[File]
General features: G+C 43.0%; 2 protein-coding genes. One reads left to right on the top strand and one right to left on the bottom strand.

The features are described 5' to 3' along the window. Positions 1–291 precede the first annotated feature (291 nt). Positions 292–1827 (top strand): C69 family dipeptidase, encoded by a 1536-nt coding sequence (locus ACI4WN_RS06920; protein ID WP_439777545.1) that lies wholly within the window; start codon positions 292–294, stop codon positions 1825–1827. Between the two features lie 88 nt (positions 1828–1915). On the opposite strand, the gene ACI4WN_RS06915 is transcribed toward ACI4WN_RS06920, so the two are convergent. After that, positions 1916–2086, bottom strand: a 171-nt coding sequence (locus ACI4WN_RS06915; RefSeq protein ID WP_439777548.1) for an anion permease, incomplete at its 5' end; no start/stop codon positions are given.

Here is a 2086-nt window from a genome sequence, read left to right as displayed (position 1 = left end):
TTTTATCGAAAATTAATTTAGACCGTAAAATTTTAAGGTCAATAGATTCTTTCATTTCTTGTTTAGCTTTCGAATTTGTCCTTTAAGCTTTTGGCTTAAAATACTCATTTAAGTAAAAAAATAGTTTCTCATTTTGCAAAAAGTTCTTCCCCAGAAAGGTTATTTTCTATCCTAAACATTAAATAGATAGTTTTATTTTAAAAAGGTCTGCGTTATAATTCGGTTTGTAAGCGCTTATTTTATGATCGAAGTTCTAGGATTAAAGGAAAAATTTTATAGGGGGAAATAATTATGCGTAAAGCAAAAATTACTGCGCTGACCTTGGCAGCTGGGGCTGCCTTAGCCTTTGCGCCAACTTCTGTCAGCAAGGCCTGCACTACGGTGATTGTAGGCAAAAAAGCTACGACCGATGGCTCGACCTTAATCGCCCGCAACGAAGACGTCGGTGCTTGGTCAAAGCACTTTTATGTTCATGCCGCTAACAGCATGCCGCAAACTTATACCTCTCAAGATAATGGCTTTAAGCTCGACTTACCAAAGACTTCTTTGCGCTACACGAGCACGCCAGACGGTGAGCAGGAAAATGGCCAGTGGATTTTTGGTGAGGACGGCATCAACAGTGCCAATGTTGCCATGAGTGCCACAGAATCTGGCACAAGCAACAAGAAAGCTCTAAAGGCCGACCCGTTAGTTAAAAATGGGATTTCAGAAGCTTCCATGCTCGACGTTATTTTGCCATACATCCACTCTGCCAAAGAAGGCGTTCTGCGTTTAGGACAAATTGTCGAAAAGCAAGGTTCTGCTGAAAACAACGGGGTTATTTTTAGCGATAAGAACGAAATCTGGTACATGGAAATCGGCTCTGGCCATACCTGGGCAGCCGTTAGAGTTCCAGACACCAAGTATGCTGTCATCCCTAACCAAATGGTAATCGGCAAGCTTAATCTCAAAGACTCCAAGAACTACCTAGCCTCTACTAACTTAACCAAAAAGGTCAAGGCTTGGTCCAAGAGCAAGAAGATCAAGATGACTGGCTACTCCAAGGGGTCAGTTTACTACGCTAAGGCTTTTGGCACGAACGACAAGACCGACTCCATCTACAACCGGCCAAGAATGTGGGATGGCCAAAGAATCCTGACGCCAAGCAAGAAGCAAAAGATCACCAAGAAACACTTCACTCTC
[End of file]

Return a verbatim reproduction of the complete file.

General features: G+C 43.0%; 2 protein-coding genes. One reads left to right on the top strand and one right to left on the bottom strand.

The features are described 5' to 3' along the window. Positions 1–291 precede the first annotated feature (291 nt). Positions 292–1827 (top strand): C69 family dipeptidase, encoded by a 1536-nt coding sequence (locus ACI4WN_RS06920; protein ID WP_439777545.1) that lies wholly within the window; start codon positions 292–294, stop codon positions 1825–1827. Between the two features lie 88 nt (positions 1828–1915). On the opposite strand, the gene ACI4WN_RS06915 is transcribed toward ACI4WN_RS06920, so the two are convergent. After that, positions 1916–2086, bottom strand: a 171-nt coding sequence (locus ACI4WN_RS06915; RefSeq protein ID WP_439777548.1) for an anion permease, incomplete at its 5' end; no start/stop codon positions are given.

Here is a 2086-nt window from a genome sequence, read left to right as displayed (position 1 = left end):
TTTTATCGAAAATTAATTTAGACCGTAAAATTTTAAGGTCAATAGATTCTTTCATTTCTTGTTTAGCTTTCGAATTTGTCCTTTAAGCTTTTGGCTTAAAATACTCATTTAAGTAAAAAAATAGTTTCTCATTTTGCAAAAAGTTCTTCCCCAGAAAGGTTATTTTCTATCCTAAACATTAAATAGATAGTTTTATTTTAAAAAGGTCTGCGTTATAATTCGGTTTGTAAGCGCTTATTTTATGATCGAAGTTCTAGGATTAAAGGAAAAATTTTATAGGGGGAAATAATTATGCGTAAAGCAAAAATTACTGCGCTGACCTTGGCAGCTGGGGCTGCCTTAGCCTTTGCGCCAACTTCTGTCAGCAAGGCCTGCACTACGGTGATTGTAGGCAAAAAAGCTACGACCGATGGCTCGACCTTAATCGCCCGCAACGAAGACGTCGGTGCTTGGTCAAAGCACTTTTATGTTCATGCCGCTAACAGCATGCCGCAAACTTATACCTCTCAAGATAATGGCTTTAAGCTCGACTTACCAAAGACTTCTTTGCGCTACACGAGCACGCCAGACGGTGAGCAGGAAAATGGCCAGTGGATTTTTGGTGAGGACGGCATCAACAGTGCCAATGTTGCCATGAGTGCCACAGAATCTGGCACAAGCAACAAGAAAGCTCTAAAGGCCGACCCGTTAGTTAAAAATGGGATTTCAGAAGCTTCCATGCTCGACGTTATTTTGCCATACATCCACTCTGCCAAAGAAGGCGTTCTGCGTTTAGGACAAATTGTCGAAAAGCAAGGTTCTGCTGAAAACAACGGGGTTATTTTTAGCGATAAGAACGAAATCTGGTACATGGAAATCGGCTCTGGCCATACCTGGGCAGCCGTTAGAGTTCCAGACACCAAGTATGCTGTCATCCCTAACCAAATGGTAATCGGCAAGCTTAATCTCAAAGACTCCAAGAACTACCTAGCCTCTACTAACTTAACCAAAAAGGTCAAGGCTTGGTCCAAGAGCAAGAAGATCAAGATGACTGGCTACTCCAAGGGGTCAGTTTACTACGCTAAGGCTTTTGGCACGAACGACAAGACCGACTCCATCTACAACCGGCCAAGAATGTGGGATGGCCAAAGAATCCTGACGCCAAGCAAGAAGCAAAAGATCACCAAGAAACACTTCACTCTC